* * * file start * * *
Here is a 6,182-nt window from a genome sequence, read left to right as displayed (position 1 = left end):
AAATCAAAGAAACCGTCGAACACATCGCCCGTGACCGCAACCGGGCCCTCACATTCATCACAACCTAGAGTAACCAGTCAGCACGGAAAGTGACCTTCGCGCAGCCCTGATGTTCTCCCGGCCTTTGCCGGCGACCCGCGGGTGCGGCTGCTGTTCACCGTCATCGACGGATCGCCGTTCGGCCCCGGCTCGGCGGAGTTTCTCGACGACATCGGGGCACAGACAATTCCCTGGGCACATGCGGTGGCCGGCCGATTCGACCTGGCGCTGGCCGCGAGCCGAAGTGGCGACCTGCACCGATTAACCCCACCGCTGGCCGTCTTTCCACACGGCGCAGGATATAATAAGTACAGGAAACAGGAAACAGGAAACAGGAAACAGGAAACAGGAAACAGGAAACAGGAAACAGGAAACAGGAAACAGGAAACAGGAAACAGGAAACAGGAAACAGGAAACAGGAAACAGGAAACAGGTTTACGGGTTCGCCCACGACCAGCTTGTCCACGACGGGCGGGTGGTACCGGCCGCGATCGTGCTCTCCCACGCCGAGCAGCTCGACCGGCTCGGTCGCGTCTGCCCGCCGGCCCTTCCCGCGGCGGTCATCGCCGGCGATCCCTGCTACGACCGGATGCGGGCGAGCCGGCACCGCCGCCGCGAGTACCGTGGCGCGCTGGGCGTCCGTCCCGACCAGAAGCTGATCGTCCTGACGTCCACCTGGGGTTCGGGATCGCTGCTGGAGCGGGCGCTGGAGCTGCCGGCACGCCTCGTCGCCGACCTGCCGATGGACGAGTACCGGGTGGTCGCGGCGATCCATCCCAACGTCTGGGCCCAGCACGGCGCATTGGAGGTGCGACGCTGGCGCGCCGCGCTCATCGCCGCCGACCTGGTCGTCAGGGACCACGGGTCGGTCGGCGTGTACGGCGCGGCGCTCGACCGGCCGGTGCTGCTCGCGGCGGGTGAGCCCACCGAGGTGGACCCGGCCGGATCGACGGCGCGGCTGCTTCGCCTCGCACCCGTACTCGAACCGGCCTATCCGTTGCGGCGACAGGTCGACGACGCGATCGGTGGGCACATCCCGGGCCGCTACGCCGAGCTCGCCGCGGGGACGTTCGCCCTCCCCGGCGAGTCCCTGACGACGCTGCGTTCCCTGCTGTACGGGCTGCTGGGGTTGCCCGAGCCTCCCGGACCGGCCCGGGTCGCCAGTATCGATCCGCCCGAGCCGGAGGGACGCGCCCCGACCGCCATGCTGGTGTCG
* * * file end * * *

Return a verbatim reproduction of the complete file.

Here is a 6,182-nt window from a genome sequence, read left to right as displayed (position 1 = left end):
AAATCAAAGAAACCGTCGAACACATCGCCCGTGACCGCAACCGGGCCCTCACATTCATCACAACCTAGAGTAACCAGTCAGCACGGAAAGTGACCTTCGCGCAGCCCTGATGTTCTCCCGGCCTTTGCCGGCGACCCGCGGGTGCGGCTGCTGTTCACCGTCATCGACGGATCGCCGTTCGGCCCCGGCTCGGCGGAGTTTCTCGACGACATCGGGGCACAGACAATTCCCTGGGCACATGCGGTGGCCGGCCGATTCGACCTGGCGCTGGCCGCGAGCCGAAGTGGCGACCTGCACCGATTAACCCCACCGCTGGCCGTCTTTCCACACGGCGCAGGATATAATAAGTACAGGAAACAGGAAACAGGAAACAGGAAACAGGAAACAGGAAACAGGAAACAGGAAACAGGAAACAGGAAACAGGAAACAGGAAACAGGAAACAGGAAACAGGAAACAGGAAACAGGAAACAGGTTTACGGGTTCGCCCACGACCAGCTTGTCCACGACGGGCGGGTGGTACCGGCCGCGATCGTGCTCTCCCACGCCGAGCAGCTCGACCGGCTCGGTCGCGTCTGCCCGCCGGCCCTTCCCGCGGCGGTCATCGCCGGCGATCCCTGCTACGACCGGATGCGGGCGAGCCGGCACCGCCGCCGCGAGTACCGTGGCGCGCTGGGCGTCCGTCCCGACCAGAAGCTGATCGTCCTGACGTCCACCTGGGGTTCGGGATCGCTGCTGGAGCGGGCGCTGGAGCTGCCGGCACGCCTCGTCGCCGACCTGCCGATGGACGAGTACCGGGTGGTCGCGGCGATCCATCCCAACGTCTGGGCCCAGCACGGCGCATTGGAGGTGCGACGCTGGCGCGCCGCGCTCATCGCCGCCGACCTGGTCGTCAGGGACCACGGGTCGGTCGGCGTGTACGGCGCGGCGCTCGACCGGCCGGTGCTGCTCGCGGCGGGTGAGCCCACCGAGGTGGACCCGGCCGGATCGACGGCGCGGCTGCTTCGCCTCGCACCCGTACTCGAACCGGCCTATCCGTTGCGGCGACAGGTCGACGACGCGATCGGTGGGCACATCCCGGGCCGCTACGCCGAGCTCGCCGCGGGGACGTTCGCCCTCCCCGGCGAGTCCCTGACGACGCTGCGTTCCCTGCTGTACGGGCTGCTGGGGTTGCCCGAGCCTCCCGGACCGGCCCGGGTCGCCAGTATCGATCCGCCCGAGCCGGAGGGACGCGCCCCGACCGCCATGCTGGTGTCG